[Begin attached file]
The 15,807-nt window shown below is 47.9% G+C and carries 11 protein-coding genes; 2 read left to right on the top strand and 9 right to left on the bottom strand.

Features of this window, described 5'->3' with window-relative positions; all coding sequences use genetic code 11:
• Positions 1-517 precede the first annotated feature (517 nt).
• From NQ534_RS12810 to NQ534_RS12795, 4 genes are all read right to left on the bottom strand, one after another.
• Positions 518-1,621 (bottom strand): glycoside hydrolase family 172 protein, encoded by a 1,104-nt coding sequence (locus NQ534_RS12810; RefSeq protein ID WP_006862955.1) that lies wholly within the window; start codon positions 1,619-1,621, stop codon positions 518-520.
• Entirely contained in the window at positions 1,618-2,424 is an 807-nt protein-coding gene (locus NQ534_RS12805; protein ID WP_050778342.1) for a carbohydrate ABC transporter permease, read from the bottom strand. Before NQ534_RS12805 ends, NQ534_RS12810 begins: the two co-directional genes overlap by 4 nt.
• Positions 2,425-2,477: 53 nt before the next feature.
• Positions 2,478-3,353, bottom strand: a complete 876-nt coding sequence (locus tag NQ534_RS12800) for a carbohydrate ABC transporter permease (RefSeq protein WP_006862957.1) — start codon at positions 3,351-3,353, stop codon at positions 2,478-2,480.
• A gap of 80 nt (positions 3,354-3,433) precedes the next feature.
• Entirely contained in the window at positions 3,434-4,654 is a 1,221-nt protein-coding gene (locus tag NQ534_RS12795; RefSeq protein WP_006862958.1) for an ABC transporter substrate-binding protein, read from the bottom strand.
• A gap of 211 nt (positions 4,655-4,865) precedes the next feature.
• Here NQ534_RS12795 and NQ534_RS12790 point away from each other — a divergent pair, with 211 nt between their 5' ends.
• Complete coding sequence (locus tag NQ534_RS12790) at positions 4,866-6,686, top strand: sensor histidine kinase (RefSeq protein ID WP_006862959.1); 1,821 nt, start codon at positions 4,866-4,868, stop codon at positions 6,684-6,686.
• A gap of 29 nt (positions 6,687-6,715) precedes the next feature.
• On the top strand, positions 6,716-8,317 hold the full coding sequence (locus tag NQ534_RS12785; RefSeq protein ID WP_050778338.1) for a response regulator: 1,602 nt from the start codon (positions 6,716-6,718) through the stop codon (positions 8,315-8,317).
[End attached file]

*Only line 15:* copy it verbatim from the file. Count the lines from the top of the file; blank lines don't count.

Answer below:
• On the top strand, positions 6,716-8,317 hold the full coding sequence (locus tag NQ534_RS12785; RefSeq protein ID WP_050778338.1) for a response regulator: 1,602 nt from the start codon (positions 6,716-6,718) through the stop codon (positions 8,315-8,317).